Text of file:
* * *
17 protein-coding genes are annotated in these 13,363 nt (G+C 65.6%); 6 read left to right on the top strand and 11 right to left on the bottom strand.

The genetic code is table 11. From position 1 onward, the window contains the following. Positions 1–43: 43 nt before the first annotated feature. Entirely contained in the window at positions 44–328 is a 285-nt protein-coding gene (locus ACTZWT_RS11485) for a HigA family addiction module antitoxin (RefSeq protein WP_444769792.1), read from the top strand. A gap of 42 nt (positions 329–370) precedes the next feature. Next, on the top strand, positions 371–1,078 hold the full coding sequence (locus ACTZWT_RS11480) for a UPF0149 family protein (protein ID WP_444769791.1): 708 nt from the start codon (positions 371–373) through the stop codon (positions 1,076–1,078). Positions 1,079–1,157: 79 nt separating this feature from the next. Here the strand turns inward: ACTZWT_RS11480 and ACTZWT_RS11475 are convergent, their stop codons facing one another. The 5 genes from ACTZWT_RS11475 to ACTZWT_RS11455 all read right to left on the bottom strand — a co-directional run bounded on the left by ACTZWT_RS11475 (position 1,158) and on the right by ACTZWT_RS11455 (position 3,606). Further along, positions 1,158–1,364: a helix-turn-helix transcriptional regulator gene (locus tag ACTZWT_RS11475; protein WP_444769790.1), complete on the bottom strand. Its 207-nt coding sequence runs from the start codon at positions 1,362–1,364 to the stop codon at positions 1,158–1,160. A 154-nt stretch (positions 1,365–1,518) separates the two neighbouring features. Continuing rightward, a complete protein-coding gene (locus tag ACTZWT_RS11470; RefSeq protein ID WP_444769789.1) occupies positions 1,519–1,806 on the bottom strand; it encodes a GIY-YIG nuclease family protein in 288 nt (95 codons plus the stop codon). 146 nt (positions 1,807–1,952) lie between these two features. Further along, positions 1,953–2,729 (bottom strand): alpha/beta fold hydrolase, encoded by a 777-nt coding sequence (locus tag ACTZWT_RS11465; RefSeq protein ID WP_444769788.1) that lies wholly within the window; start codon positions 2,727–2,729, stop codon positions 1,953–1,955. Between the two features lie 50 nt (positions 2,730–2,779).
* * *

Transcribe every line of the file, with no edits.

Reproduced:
17 protein-coding genes are annotated in these 13,363 nt (G+C 65.6%); 6 read left to right on the top strand and 11 right to left on the bottom strand.

The genetic code is table 11. From position 1 onward, the window contains the following. Positions 1–43: 43 nt before the first annotated feature. Entirely contained in the window at positions 44–328 is a 285-nt protein-coding gene (locus ACTZWT_RS11485) for a HigA family addiction module antitoxin (RefSeq protein WP_444769792.1), read from the top strand. A gap of 42 nt (positions 329–370) precedes the next feature. Next, on the top strand, positions 371–1,078 hold the full coding sequence (locus ACTZWT_RS11480) for a UPF0149 family protein (protein ID WP_444769791.1): 708 nt from the start codon (positions 371–373) through the stop codon (positions 1,076–1,078). Positions 1,079–1,157: 79 nt separating this feature from the next. Here the strand turns inward: ACTZWT_RS11480 and ACTZWT_RS11475 are convergent, their stop codons facing one another. The 5 genes from ACTZWT_RS11475 to ACTZWT_RS11455 all read right to left on the bottom strand — a co-directional run bounded on the left by ACTZWT_RS11475 (position 1,158) and on the right by ACTZWT_RS11455 (position 3,606). Further along, positions 1,158–1,364: a helix-turn-helix transcriptional regulator gene (locus tag ACTZWT_RS11475; protein WP_444769790.1), complete on the bottom strand. Its 207-nt coding sequence runs from the start codon at positions 1,362–1,364 to the stop codon at positions 1,158–1,160. A 154-nt stretch (positions 1,365–1,518) separates the two neighbouring features. Continuing rightward, a complete protein-coding gene (locus tag ACTZWT_RS11470; RefSeq protein ID WP_444769789.1) occupies positions 1,519–1,806 on the bottom strand; it encodes a GIY-YIG nuclease family protein in 288 nt (95 codons plus the stop codon). 146 nt (positions 1,807–1,952) lie between these two features. Further along, positions 1,953–2,729 (bottom strand): alpha/beta fold hydrolase, encoded by a 777-nt coding sequence (locus tag ACTZWT_RS11465; RefSeq protein ID WP_444769788.1) that lies wholly within the window; start codon positions 2,727–2,729, stop codon positions 1,953–1,955. Between the two features lie 50 nt (positions 2,730–2,779).